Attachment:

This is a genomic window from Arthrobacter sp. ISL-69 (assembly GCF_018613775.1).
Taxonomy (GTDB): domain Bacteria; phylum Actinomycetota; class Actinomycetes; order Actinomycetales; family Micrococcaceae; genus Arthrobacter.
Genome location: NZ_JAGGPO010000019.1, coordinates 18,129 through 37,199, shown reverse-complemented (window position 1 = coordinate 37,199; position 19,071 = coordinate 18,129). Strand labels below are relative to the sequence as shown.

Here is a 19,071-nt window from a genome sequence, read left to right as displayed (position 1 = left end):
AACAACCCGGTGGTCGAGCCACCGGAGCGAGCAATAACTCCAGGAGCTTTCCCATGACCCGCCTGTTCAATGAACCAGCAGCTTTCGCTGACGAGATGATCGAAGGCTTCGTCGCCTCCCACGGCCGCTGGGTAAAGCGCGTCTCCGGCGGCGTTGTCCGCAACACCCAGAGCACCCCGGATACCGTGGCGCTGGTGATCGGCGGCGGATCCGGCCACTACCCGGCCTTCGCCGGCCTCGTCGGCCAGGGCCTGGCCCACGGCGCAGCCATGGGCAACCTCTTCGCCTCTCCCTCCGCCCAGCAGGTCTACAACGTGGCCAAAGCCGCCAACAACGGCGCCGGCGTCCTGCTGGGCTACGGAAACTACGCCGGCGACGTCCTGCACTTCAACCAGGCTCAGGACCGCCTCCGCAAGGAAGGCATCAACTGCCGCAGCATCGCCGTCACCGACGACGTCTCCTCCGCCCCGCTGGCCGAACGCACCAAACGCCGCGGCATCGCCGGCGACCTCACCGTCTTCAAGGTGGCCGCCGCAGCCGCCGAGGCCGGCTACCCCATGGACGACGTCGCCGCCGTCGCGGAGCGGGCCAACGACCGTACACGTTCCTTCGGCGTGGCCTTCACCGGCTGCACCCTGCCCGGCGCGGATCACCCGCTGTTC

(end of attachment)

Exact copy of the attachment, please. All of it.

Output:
This is a genomic window from Arthrobacter sp. ISL-69 (assembly GCF_018613775.1).
Taxonomy (GTDB): domain Bacteria; phylum Actinomycetota; class Actinomycetes; order Actinomycetales; family Micrococcaceae; genus Arthrobacter.
Genome location: NZ_JAGGPO010000019.1, coordinates 18,129 through 37,199, shown reverse-complemented (window position 1 = coordinate 37,199; position 19,071 = coordinate 18,129). Strand labels below are relative to the sequence as shown.

Here is a 19,071-nt window from a genome sequence, read left to right as displayed (position 1 = left end):
AACAACCCGGTGGTCGAGCCACCGGAGCGAGCAATAACTCCAGGAGCTTTCCCATGACCCGCCTGTTCAATGAACCAGCAGCTTTCGCTGACGAGATGATCGAAGGCTTCGTCGCCTCCCACGGCCGCTGGGTAAAGCGCGTCTCCGGCGGCGTTGTCCGCAACACCCAGAGCACCCCGGATACCGTGGCGCTGGTGATCGGCGGCGGATCCGGCCACTACCCGGCCTTCGCCGGCCTCGTCGGCCAGGGCCTGGCCCACGGCGCAGCCATGGGCAACCTCTTCGCCTCTCCCTCCGCCCAGCAGGTCTACAACGTGGCCAAAGCCGCCAACAACGGCGCCGGCGTCCTGCTGGGCTACGGAAACTACGCCGGCGACGTCCTGCACTTCAACCAGGCTCAGGACCGCCTCCGCAAGGAAGGCATCAACTGCCGCAGCATCGCCGTCACCGACGACGTCTCCTCCGCCCCGCTGGCCGAACGCACCAAACGCCGCGGCATCGCCGGCGACCTCACCGTCTTCAAGGTGGCCGCCGCAGCCGCCGAGGCCGGCTACCCCATGGACGACGTCGCCGCCGTCGCGGAGCGGGCCAACGACCGTACACGTTCCTTCGGCGTGGCCTTCACCGGCTGCACCCTGCCCGGCGCGGATCACCCGCTGTTC